&=& \langle B_1 + B_2 + \bar B_2 + B_3 \rangle_{\psi}, \EEA
where
\\
\BEA
B_1 = \hspace{1cm}
\parbox{35mm} {
\begin{fmffile}{n7}
\begin{fmfgraph*}(60,45)
\fmfforce{(0.w,1.h)}{i1}
\fmfforce{(0.w,0.h)}{i2}
\fmfforce{(1.w,1.h)}{o1}
\fmfforce{(1.w,0.h)}{o2}
\fmfforce{(0.25w,0.5h)}{v1}
\fmfforce{(0.75w,0.5h)}{v2}
\fmfforce{(0.5w,1.h)}{v3}
\fmflabel{$m$}{i1}
\fmflabel{$n$}{i2}
\fmflabel{$\kappa$}{o1}
\fmflabel{$\nu$}{o2}
\fmf{dashes_arrow}{v1,i1}
\fmf{dashes_arrow}{v1,i2}
\fmf{dashes_arrow}{o1,v2}
\fmf{dashes_arrow}{o2,v2}
\fmf{dots_arrow, label=$j$}{v2,v1}
\end{fmfgraph*}
\end{fmffile}
}
&
B_2 = \hspace{1cm}
\parbox{35mm} {
\begin{fmffile}{n8}
\begin{fmfgraph*}(60,45)
\fmfforce{(0.w,1.h)}{i1}
\fmfforce{(0.w,0.h)}{i2}
\fmfforce{(1.w,1.h)}{o1}
\fmfforce{(1.w,0.h)}{o2}
\fmfforce{(0.25w,0.5h)}{v1}
\fmfforce{(0.75w,0.5h)}{v2}
\fmfforce{(0.5w,1.h)}{v3}
\fmflabel{$m$}{i1}
\fmflabel{$n$}{i2}
\fmflabel{$\kappa$}{o1}
\fmflabel{$\nu$}{o2}
\fmf{dashes_arrow}{v1,i1}
\fmf{dashes_arrow}{v1,i2}
\fmf{dashes_arrow}{o1,v2}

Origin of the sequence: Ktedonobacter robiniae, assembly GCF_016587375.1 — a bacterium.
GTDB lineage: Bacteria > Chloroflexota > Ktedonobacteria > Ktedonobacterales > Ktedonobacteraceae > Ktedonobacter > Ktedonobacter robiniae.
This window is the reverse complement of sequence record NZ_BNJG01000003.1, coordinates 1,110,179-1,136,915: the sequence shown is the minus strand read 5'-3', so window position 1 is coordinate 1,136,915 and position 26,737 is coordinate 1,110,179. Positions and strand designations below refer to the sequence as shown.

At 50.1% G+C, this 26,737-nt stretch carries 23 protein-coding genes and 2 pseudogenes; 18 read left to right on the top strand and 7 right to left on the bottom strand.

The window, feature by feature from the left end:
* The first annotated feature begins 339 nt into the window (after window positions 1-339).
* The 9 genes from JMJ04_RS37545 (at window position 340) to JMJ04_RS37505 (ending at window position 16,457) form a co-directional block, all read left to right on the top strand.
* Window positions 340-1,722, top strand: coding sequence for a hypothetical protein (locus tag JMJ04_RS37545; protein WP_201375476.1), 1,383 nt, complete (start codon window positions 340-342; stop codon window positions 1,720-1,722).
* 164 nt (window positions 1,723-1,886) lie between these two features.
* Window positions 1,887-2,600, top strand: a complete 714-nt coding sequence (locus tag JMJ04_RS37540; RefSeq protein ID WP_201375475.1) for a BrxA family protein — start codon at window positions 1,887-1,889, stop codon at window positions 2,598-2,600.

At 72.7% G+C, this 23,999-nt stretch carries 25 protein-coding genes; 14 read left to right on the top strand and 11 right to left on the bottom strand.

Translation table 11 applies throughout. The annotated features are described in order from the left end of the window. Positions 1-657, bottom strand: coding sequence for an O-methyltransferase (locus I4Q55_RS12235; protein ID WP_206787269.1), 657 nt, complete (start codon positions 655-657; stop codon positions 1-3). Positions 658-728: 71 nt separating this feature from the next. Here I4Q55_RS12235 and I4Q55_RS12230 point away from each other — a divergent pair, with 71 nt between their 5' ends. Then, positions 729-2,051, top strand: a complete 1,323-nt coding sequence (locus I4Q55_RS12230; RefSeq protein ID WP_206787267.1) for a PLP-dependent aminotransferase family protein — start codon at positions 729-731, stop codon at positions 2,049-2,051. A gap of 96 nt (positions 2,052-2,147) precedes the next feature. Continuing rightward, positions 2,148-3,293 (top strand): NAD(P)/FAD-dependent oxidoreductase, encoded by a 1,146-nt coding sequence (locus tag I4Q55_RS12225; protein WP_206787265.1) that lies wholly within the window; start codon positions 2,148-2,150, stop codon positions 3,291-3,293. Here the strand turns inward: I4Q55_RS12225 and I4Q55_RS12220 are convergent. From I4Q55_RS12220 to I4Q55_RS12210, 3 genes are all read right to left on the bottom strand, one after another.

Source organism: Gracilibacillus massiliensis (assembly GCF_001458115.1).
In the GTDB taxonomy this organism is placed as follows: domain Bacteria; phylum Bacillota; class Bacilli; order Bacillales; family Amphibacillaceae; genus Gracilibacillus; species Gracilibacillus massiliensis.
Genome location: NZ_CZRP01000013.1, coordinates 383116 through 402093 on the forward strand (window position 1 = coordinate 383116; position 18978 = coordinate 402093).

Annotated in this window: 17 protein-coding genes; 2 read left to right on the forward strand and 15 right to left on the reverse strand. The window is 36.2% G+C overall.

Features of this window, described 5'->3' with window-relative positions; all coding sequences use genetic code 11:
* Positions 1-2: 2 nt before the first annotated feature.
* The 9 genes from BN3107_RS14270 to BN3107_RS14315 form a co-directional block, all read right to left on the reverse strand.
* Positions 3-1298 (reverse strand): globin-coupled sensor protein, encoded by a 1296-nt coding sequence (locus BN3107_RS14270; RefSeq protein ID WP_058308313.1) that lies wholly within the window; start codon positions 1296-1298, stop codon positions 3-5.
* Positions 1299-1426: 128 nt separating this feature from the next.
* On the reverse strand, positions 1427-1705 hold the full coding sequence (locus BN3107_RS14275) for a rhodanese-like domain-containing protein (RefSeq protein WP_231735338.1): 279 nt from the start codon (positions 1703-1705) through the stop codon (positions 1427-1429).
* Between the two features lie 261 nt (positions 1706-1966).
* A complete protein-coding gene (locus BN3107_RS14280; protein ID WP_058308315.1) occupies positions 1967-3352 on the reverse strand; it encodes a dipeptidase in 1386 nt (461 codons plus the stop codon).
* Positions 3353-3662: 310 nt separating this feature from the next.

\fmf{dashes_arrow}{v2,o2}
\fmf{dots_arrow, label=$j$}{v2,v1}
\end{fmfgraph*}
\end{fmffile}
} and
&
B_3 = \hspace{1cm}
\parbox{35mm} {
\begin{fmffile}{n9}
\begin{fmfgraph*}(60,45)
\fmfforce{(0.w,1.h)}{i1}
\fmfforce{(0.w,0.h)}{i2}
\fmfforce{(1.w,1.h)}{o1}
\fmfforce{(1.w,0.h)}{o2}
\fmfforce{(0.25w,0.5h)}{v1}
\fmfforce{(0.75w,0.5h)}{v2}
\fmfforce{(0.5w,1.h)}{v3}
\fmflabel{$m$}{i1}
\fmflabel{$n$}{i2}
\fmflabel{$\kappa$}{o1}
\fmflabel{$\nu$}{o2}
\fmf{dashes_arrow}{v1,i1}
\fmf{dashes_arrow}{i2,v1}
\fmf{dashes_arrow}{o1,v2}
\fmf{dashes_arrow}{v2,o2}
\fmf{dots_arrow, label=$j$}{v2,v1}
\end{fmfgraph*}
\end{fmffile}
}
\EEA
\\
\\
%
%
\vskip 1cm
%
Here the graphical notation for the interaction coefficients $V$ and